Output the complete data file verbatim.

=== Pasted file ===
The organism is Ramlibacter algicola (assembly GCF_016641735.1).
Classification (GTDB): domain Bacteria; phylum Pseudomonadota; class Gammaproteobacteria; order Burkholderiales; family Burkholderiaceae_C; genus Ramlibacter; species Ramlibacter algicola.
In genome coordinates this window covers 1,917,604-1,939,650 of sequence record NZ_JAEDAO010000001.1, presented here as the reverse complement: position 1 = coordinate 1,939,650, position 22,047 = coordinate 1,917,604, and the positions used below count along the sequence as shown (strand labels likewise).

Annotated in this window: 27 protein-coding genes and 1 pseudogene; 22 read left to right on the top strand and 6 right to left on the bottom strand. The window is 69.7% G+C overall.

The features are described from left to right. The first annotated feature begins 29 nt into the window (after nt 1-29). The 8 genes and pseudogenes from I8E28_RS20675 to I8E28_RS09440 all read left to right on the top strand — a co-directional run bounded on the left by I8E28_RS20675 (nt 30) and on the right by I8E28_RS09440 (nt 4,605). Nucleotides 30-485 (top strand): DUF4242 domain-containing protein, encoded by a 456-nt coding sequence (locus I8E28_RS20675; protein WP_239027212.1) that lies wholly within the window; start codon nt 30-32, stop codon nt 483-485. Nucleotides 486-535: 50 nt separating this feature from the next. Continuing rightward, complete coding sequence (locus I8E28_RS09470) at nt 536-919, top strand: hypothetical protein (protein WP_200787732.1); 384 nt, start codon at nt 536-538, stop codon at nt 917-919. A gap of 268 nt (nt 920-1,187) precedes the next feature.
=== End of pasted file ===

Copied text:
The organism is Ramlibacter algicola (assembly GCF_016641735.1).
Classification (GTDB): domain Bacteria; phylum Pseudomonadota; class Gammaproteobacteria; order Burkholderiales; family Burkholderiaceae_C; genus Ramlibacter; species Ramlibacter algicola.
In genome coordinates this window covers 1,917,604-1,939,650 of sequence record NZ_JAEDAO010000001.1, presented here as the reverse complement: position 1 = coordinate 1,939,650, position 22,047 = coordinate 1,917,604, and the positions used below count along the sequence as shown (strand labels likewise).

Annotated in this window: 27 protein-coding genes and 1 pseudogene; 22 read left to right on the top strand and 6 right to left on the bottom strand. The window is 69.7% G+C overall.

The features are described from left to right. The first annotated feature begins 29 nt into the window (after nt 1-29). The 8 genes and pseudogenes from I8E28_RS20675 to I8E28_RS09440 all read left to right on the top strand — a co-directional run bounded on the left by I8E28_RS20675 (nt 30) and on the right by I8E28_RS09440 (nt 4,605). Nucleotides 30-485 (top strand): DUF4242 domain-containing protein, encoded by a 456-nt coding sequence (locus I8E28_RS20675; protein WP_239027212.1) that lies wholly within the window; start codon nt 30-32, stop codon nt 483-485. Nucleotides 486-535: 50 nt separating this feature from the next. Continuing rightward, complete coding sequence (locus I8E28_RS09470) at nt 536-919, top strand: hypothetical protein (protein WP_200787732.1); 384 nt, start codon at nt 536-538, stop codon at nt 917-919. A gap of 268 nt (nt 920-1,187) precedes the next feature.